AN ASSESSMENT OF THE CONTRIBUTION OF CAKE TO DEMOCRATIC REFORMS FROM 1789 TO 2009

Maybe it was Marie-Antoinette, more likely it was Marie-Thérèse, but one of these bad-ass chicks said something like “let them eat cake”. Since then we have been faced with the vexed question of what was meant by that inflammatory remark made in the face of soaring bread prices. If Marie-Antoinette, a much-misunderstood woman, had indeed uttered these famous words, it would not have been the cynical statement it first appears. Hers would have been a plea that if her people can’t have baguette then they deserve something better. So historians have neglected to consider another vexed question: which cake exactly was Her Royal Sweetness referring to? Answers have been sought in the patisseries of Paris, with theories verging from a simple sponge like a Madeleine to some elaborate, cream-laden concoction. But it is on this small rock, where the population has no appetite for revolution, and salt bread prices are relatively stable, that the answer has at last been revealed.

Actually “revealed” is not quite correct. Not all 280,000 inhabitants of this small rock have tasted The Cake and there are no signs of it coming into commercial production. A man who makes his living by selling a Caribbean cake in a distinctive box at tourist outlets, (the locals know better than to eat the stuff themselves), tasted The Cake and was smitten. It was moist and overflowing with perfectly blended ingredients. A slightly tart frosting, the texture of pure cashmere, offset its sweetness. And every time the tip of the tongue touched this sensual paradise it quivered involuntarily. Apparently.

But I digress. The Box Cake man made the baker a proposition: I will buy the Holetown coffee house you are selling for the full asking price. But in return you must agree to give me The Cake recipe so that I may bake it, put it in a box, and sell it to the tourists and locals alike. She declined. He had already ruined one cake and she was not about to let him ruin another. Ten years have passed since that rejection. Still he asks. Still it seems she refuses.

Others have been less bold, preferring an occasional taste on The Cake, rather than coveting the recipe for private use. Emily was content that the baker agreed to make it for her wedding and Sharon asked for and received nothing more - or less - than The Cake for her big Five O. Two elderly ladies were known to make the journey by bus from St. Philip, on the other side of the island, every Thursday that God spare life, to eat The Cake and drink freshly brewed tea while the baker was in residence.

One day the coffee house did change hands and the baker departed taking the recipe with her. Years have passed but stories persist of a party in St. Lucy, or a wedding in Christ Church, when guests were treated to The Cake. By the time I came to live on this small rock The Cake was pure urban myth. Versions of the recipe have apparently been found around the island. Someone claimed it was among the many scribbles that covered the walls of Groots roti shop. A woman sent a letter to Dear Christine, our national agony aunt, with a version of the recipe she said was left on the seat of a ZR taxi. Still another said it was inside a bottle that washed up on Pebbles Beach. But these glimmers of hope have been short-lived. No one could reproduce anything like The Cake.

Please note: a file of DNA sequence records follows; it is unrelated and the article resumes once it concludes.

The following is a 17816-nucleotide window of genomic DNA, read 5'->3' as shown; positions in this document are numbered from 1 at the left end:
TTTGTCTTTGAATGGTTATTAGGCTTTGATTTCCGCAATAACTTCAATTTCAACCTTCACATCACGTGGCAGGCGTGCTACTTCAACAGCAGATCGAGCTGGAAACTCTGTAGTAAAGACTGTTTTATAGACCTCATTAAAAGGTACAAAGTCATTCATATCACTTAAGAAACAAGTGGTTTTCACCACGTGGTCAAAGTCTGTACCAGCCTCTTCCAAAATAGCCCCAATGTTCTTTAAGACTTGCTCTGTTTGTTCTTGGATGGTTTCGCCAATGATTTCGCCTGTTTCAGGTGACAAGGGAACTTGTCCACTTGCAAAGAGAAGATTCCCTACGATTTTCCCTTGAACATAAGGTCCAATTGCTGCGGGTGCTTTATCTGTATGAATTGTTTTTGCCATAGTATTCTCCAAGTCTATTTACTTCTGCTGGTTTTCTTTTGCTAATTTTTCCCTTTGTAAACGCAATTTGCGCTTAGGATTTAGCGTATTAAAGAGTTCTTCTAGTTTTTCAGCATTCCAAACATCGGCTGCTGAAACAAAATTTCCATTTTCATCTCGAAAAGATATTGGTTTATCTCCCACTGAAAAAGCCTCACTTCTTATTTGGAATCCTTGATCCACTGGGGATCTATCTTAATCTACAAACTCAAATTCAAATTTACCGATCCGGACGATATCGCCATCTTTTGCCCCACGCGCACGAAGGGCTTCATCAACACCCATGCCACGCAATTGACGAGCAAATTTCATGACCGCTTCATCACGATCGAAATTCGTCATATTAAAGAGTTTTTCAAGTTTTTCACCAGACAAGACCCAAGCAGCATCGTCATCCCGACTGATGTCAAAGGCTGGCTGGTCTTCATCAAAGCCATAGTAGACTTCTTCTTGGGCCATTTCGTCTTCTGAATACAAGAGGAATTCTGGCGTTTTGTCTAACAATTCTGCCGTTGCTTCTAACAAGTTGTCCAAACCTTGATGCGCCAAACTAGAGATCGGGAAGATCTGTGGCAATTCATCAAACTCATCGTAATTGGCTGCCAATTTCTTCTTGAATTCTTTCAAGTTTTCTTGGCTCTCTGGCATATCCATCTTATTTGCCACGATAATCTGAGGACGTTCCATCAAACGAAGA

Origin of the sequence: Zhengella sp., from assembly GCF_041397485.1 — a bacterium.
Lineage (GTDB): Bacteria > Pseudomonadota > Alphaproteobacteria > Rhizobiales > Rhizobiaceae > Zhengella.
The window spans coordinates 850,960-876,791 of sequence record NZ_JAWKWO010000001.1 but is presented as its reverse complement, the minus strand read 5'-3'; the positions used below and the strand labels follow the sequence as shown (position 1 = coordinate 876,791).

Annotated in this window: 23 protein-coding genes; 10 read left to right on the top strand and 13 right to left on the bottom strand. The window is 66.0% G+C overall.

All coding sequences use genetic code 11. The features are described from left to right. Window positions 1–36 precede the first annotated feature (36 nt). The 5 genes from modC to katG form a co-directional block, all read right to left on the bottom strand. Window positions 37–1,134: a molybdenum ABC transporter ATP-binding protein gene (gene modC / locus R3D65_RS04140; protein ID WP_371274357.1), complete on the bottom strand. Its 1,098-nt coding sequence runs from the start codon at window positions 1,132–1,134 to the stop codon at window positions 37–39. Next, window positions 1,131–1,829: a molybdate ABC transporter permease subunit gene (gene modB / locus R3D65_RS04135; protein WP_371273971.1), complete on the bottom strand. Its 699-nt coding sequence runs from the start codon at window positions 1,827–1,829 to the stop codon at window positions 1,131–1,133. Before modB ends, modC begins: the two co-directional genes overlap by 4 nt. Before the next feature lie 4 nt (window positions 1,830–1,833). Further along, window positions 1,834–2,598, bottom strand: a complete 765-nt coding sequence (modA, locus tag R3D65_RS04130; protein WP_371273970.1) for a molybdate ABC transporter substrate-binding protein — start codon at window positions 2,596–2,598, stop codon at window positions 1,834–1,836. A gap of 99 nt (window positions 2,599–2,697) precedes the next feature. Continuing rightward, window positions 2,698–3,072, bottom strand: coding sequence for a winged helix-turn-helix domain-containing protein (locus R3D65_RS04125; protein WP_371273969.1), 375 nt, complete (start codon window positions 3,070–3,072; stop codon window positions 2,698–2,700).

Such pessimism neglected to value one factor: chance. As a statistical probability I should have known I would sooner, rather than later, come face to face with the baker. Yet even as I was stumbling onto The Cake I was only half aware. It was Sunday morning and we were collecting First and Second Born from a sleepover.
'Come in! Come in!' said the gracious host.
'Thank you but we mustn’t impose. We’ll just get the boys and head off.'
'Please I insist.'
'Okay,' said The Husband as he pushed past me to join our host. He was dying for a boys chat – you know the sort of thing - modeling exchange rate risk or, for a real laugh, reforming the Bretton Woods system.

Tea and cake were offered. It looked like any other nice carrot cake. But from the first bite we were delirious.
'This is amazing cake!' said The Husband only to add in the same breath, 'Ingrid never bakes me a cake.'
I took a deep, deep, breath.
'It is not my comparative advantage. Perhaps you might like to take a baking course at the Community College?'
Our host coughed.
'Ahem. Have another slice,' and quickly pushed the cake stand towards me.

My homicidal mood melted with the next bite.
'Do you know about this cake?' asked the hostess to no one in particular.
And then I understood.
It was hard to keep from trembling.
'Is this The Cake?' I asked nervously.
'Yes. I’ve been making it for years. Used to sell it at my coffee shop in Holetown when I had the place. Got the recipe from a sculptor who was living on the island.'
I hesitated but this chance might never come again. There was nothing to lose and only girth to gain.
'Do you think I could maybe, please, possibly have the recipe?' I mumbled.
'Sure,' she replied. 'I’ll email it to you.'

My inbox is still empty.

4 comments:

Anonymous said...

Well let me know if you get it - I LOVE carrot cake. It is my favourite!!! My mother makes a mean cake and I tasted a good one in a small coffee shop on Queen St W in Toronto the other day. You never forget a good piece of carrot cake I always find!!!

Wendy

Nerys said...

wuss

INGRID PERSAUD said...

Wendy,
Send me the name of the cake shop - even better send me a carrot cake from your mom. I'll give you my FedEx account no!

Nerys,

Wuss... not fair... and if eating carrot cake is wrong - I don't wunna be right...

Anonymous said...

http://tequilabookworm.blogspot.com/

Tequila Bookworm is the name. Fantastic carrot cake and the coffee is not bad either. Cute little spot.

Wendy

Not too sure how the cake would hold up for the courier ride!!